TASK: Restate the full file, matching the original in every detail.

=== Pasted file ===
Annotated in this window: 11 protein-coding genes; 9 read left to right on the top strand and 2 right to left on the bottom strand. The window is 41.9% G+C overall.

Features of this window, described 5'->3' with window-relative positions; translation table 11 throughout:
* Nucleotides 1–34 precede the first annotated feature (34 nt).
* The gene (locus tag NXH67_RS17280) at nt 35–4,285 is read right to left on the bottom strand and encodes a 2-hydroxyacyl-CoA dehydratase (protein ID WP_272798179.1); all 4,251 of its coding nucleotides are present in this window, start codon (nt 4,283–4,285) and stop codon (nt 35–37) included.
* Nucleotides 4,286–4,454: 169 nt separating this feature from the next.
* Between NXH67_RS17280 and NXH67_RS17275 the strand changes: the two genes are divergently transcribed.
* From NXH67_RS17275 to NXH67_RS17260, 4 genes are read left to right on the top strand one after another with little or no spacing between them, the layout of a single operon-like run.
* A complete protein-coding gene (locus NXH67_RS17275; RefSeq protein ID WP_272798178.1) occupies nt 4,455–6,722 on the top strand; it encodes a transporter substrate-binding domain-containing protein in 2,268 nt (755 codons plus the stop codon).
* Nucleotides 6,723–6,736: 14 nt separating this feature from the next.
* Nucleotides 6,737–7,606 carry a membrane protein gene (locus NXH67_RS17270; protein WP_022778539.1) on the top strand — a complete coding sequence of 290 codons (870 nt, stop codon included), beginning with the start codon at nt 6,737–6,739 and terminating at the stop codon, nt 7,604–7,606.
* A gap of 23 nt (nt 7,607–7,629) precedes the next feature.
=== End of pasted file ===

Annotated in this window: 11 protein-coding genes; 9 read left to right on the top strand and 2 right to left on the bottom strand. The window is 41.9% G+C overall.

Features of this window, described 5'->3' with window-relative positions; translation table 11 throughout:
* Nucleotides 1–34 precede the first annotated feature (34 nt).
* The gene (locus tag NXH67_RS17280) at nt 35–4,285 is read right to left on the bottom strand and encodes a 2-hydroxyacyl-CoA dehydratase (protein ID WP_272798179.1); all 4,251 of its coding nucleotides are present in this window, start codon (nt 4,283–4,285) and stop codon (nt 35–37) included.
* Nucleotides 4,286–4,454: 169 nt separating this feature from the next.
* Between NXH67_RS17280 and NXH67_RS17275 the strand changes: the two genes are divergently transcribed.
* From NXH67_RS17275 to NXH67_RS17260, 4 genes are read left to right on the top strand one after another with little or no spacing between them, the layout of a single operon-like run.
* A complete protein-coding gene (locus NXH67_RS17275; RefSeq protein ID WP_272798178.1) occupies nt 4,455–6,722 on the top strand; it encodes a transporter substrate-binding domain-containing protein in 2,268 nt (755 codons plus the stop codon).
* Nucleotides 6,723–6,736: 14 nt separating this feature from the next.
* Nucleotides 6,737–7,606 carry a membrane protein gene (locus NXH67_RS17270; protein WP_022778539.1) on the top strand — a complete coding sequence of 290 codons (870 nt, stop codon included), beginning with the start codon at nt 6,737–6,739 and terminating at the stop codon, nt 7,604–7,606.
* A gap of 23 nt (nt 7,607–7,629) precedes the next feature.